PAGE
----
don’t look back

It’s been more than two years since my last post here. A lot has happened since then, but most of the details aren’t really that important. What matters now is that yesterday, after nine years away, I moved back to my hometown. I had been in Chicago for almost six years, and very little had changed for me. I’d done some growing and some learning, but mostly, I was restless and tired of doing the same thing every day. I learned that my brother, the Marine, was deploying to Afghanistan, and his two-year-old son (known from here forward as “the nephew”) was going to be without his father for a year. His mother takes care of him, as do my parents, but I knew that coming home was the right thing to do. The timing was perfect, with my lease ending this month. I quit my job, packed a truck, and drove the 220 miles between Chicago and my hometown.

I left this town nine years ago, just as the recession was taking hold. A drive around the city today reminded me that it was a recession elsewhere, but a depression here. Blight, neglect, squalor, and poverty are the norm in much of this town. When I got on the road almost a decade ago, I had (somewhat-high) expectations that once I cleared the city and the state and the region, the world would open itself to me and I would prosper and grow and experience happiness. It turns out that that wasn’t the case, and I was naive to think that way. Life has humbled me since then, in several ways. There’s an old Chinese proverb that says, “Only he that has traveled the road knows where the holes are deep.” I’ve stepped in a few holes, and fallen into a couple deeper ones, since I left, and I’m not expecting that coming back here ensures closure of the circle and the continuation of the life I left behind when I went west. There wasn’t much to leave behind then, and there wasn’t much to leave behind in Chicago. I’d made a few friends and had a crappy job and a tiny apartment that cost me way too much, but staying there just for the food and the culture wasn’t worth my sanity anymore.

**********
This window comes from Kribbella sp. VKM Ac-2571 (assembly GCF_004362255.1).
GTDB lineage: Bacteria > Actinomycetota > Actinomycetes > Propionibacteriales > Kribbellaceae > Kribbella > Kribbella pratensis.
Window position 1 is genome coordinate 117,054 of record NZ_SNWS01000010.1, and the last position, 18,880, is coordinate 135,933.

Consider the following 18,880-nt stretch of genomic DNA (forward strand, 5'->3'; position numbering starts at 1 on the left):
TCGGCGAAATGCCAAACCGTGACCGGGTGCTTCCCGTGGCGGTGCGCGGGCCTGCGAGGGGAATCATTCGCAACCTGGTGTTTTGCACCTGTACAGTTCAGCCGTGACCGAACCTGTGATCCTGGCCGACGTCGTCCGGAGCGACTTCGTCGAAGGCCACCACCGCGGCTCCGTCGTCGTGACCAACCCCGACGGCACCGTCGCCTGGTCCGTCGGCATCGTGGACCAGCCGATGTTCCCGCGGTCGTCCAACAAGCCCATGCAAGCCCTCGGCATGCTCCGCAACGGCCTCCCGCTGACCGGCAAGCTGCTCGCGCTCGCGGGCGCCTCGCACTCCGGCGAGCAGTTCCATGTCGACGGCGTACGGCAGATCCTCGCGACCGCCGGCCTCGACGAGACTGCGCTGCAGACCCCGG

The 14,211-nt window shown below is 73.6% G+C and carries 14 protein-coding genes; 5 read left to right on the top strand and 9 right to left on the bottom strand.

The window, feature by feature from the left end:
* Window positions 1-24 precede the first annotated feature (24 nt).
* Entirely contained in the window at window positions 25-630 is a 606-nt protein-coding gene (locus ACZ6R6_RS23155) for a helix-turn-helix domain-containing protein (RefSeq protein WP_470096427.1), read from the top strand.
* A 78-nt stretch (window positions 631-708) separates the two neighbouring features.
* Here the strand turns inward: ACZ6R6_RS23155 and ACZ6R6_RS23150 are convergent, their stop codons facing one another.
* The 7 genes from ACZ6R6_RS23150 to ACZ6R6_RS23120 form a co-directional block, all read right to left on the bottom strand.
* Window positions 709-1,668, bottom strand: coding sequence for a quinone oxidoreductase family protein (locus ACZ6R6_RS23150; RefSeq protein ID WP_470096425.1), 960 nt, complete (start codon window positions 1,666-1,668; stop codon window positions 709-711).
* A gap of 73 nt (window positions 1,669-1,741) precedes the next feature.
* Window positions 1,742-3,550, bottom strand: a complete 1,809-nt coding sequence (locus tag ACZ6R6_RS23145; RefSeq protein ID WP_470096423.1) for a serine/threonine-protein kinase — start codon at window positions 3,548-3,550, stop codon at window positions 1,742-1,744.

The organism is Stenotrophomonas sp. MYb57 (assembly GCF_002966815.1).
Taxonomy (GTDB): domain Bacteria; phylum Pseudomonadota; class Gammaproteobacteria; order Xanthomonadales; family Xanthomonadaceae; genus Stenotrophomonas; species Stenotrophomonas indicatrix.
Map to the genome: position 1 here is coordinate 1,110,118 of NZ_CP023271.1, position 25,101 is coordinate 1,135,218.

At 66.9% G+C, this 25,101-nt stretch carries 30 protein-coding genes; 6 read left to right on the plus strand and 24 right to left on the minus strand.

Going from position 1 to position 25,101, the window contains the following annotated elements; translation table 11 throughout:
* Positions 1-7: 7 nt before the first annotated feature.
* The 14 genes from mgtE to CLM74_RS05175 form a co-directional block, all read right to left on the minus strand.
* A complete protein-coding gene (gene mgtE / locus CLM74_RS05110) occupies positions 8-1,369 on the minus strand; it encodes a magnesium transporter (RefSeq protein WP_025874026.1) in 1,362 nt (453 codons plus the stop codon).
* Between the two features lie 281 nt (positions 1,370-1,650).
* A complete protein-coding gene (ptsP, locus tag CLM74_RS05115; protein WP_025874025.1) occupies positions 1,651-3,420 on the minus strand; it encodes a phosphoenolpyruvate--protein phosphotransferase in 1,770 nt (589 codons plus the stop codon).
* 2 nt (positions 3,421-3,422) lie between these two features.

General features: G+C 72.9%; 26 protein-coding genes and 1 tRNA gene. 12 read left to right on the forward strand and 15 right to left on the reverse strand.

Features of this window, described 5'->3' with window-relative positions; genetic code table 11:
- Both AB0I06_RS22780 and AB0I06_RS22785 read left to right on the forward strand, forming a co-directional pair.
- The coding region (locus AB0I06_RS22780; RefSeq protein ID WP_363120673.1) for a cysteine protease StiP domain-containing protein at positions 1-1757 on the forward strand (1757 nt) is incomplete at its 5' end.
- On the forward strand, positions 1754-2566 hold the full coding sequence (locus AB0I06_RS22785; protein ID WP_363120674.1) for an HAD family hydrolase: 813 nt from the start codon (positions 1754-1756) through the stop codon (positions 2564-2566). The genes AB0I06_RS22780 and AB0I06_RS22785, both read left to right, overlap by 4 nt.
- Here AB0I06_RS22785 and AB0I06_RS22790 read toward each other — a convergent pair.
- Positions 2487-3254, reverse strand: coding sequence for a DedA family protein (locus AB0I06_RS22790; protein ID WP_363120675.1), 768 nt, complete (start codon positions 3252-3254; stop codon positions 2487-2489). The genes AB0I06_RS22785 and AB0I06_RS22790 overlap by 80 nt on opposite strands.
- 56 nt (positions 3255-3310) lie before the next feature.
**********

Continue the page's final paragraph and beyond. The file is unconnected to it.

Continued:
So I got a new job, I’ll be moving into my brother’s place when he ships out in a month or two, and I’m reacquainting myself with a hometown that I’m seeing with new eyes and different expectations. I’m not planning on settling down here, because this town hasn’t fit me personally in years, but at least for the next year or so, I’m here. This is the road I’ve chosen, and looking back now would be counterproductive at best, and damaging to my sanity at worst. What follows from here is documentation of life in a depression-ravaged Midwestern post-manufacturing town after almost a decade away. Some of it will be sad, some will be contentious, some will be funny, and some will be up for interpretation. Regardless, the Long Strange Trip continues.

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